Get your child to study

Get your child to study (without nagging or losing your mind)

When you’ve already tried removing distractions and creating a pleasant study environment, it can be disheartening when you see your child is still avoiding the books. If you’re endlessly nagging or close to losing your mind, try a new approach.

Next-level tips to get your child to study

Incentivise study time

Take their marks from the last term and ask them what they’d like to achieve. Set a small incentive for each subject, like a movie ticket, extra airtime for the holidays or a session at a trampoline park. Make the reward for trickier subjects a little more appealing.

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Inspire them

Many children fail to see the relevance of geometry for example, but taking the abstract and making it real in an exciting way can help those light bulbs go off. It’s almost impossible to play a good game of pool without considering angles. Look at Youtube videos together to show them how good players use geometry to great effect.

Try new ways of learning

Reading notes, drawing mindmaps and summarising facts is all very well, but they encourage rote learning rather than a true understanding of the work involved, which is what is really important in high school. App-based learning and online videos allow will allow your child to go through topics they experience difficulty with without the pressure or distraction of the classroom. Your child may be too shy to ask questions, or too embarrassed to admit they don’t know something; they may even hate the teacher. Learning online removes these obstacles, and will be cheaper than hiring a tutor. Try these Youtube channels…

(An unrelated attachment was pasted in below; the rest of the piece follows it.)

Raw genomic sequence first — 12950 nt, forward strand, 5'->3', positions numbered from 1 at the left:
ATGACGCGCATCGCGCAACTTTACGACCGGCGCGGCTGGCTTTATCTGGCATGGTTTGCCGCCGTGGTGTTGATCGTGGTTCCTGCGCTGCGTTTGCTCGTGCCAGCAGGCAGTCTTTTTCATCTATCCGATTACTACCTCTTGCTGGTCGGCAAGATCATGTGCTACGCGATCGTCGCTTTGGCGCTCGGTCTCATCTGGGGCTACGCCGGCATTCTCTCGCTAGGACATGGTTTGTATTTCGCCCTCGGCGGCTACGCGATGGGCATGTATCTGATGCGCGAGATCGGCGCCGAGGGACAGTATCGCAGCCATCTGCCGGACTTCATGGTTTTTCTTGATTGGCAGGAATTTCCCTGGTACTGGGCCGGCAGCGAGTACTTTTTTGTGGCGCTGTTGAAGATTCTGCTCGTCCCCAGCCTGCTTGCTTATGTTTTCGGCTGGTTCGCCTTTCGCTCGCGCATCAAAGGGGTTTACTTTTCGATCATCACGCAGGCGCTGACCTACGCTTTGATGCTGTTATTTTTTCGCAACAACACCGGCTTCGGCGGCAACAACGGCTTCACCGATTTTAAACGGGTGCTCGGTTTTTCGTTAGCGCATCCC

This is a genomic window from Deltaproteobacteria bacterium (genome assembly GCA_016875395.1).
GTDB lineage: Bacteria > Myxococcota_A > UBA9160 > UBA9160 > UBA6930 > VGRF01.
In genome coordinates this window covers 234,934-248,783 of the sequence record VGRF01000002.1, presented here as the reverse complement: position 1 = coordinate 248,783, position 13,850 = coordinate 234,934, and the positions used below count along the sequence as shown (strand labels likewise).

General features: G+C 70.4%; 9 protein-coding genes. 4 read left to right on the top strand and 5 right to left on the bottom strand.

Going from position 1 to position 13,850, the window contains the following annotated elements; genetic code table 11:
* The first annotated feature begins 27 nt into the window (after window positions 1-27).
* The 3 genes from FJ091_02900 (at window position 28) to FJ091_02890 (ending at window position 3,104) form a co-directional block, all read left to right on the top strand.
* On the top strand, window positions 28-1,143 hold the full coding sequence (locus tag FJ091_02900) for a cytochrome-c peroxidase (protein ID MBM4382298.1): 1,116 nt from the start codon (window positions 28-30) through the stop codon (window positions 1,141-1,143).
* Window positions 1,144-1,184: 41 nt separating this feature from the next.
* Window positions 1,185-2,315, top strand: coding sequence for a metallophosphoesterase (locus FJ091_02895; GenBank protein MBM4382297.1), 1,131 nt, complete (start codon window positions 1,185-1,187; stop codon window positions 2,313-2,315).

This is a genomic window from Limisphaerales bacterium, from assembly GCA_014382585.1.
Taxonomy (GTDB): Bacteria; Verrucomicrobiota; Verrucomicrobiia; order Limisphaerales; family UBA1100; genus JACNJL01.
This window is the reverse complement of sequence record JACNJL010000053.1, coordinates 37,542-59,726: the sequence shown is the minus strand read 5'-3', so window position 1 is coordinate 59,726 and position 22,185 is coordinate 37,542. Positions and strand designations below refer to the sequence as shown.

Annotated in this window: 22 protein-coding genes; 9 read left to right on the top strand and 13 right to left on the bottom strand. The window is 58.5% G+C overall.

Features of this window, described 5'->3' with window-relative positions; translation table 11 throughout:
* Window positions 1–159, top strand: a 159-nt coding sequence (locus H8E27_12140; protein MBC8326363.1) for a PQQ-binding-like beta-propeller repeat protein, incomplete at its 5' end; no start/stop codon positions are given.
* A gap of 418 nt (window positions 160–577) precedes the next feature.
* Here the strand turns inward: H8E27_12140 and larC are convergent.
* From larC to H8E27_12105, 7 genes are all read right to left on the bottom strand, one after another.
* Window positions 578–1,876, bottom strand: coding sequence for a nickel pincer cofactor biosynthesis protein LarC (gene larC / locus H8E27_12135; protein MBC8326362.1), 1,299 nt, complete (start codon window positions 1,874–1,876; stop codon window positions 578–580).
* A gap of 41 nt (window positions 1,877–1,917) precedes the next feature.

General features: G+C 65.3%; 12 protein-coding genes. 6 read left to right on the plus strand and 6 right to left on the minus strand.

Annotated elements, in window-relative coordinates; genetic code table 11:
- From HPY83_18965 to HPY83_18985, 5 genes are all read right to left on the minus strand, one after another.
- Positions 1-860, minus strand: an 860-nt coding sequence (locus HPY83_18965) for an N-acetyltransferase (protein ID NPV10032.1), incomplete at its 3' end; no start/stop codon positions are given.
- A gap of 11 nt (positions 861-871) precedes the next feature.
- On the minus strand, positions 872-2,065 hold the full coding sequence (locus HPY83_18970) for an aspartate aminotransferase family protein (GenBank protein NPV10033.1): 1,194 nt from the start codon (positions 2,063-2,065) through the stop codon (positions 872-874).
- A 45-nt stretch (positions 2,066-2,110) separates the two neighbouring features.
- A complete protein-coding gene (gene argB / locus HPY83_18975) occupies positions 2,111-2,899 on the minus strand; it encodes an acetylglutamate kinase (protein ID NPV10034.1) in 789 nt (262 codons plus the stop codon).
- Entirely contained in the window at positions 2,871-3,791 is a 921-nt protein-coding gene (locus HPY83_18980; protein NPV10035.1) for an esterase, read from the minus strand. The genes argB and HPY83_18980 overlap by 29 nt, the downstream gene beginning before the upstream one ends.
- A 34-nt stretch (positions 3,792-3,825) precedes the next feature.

Know how they learn

Sitting at a desk and reading notes may suit some children, but we know that children learn differently. Is your child a visual, auditory or kinaesthetic learner? A visual learner may benefit from making mind maps or drawings to help them remember facts. Reading may suit them, and infographics may be more easily retained. Auditory learners benefit from reading their notes out aloud. Suggest they take voice notes with their phones, and listen to them afterwards, or revise the subject by watching lessons on Youtube . Kinaesthetic learners retain information better when they keep moving. For them, bouncing a ball, walking around or playing with a fidget spinner while studying help. Find out their learning style with this online quiz…

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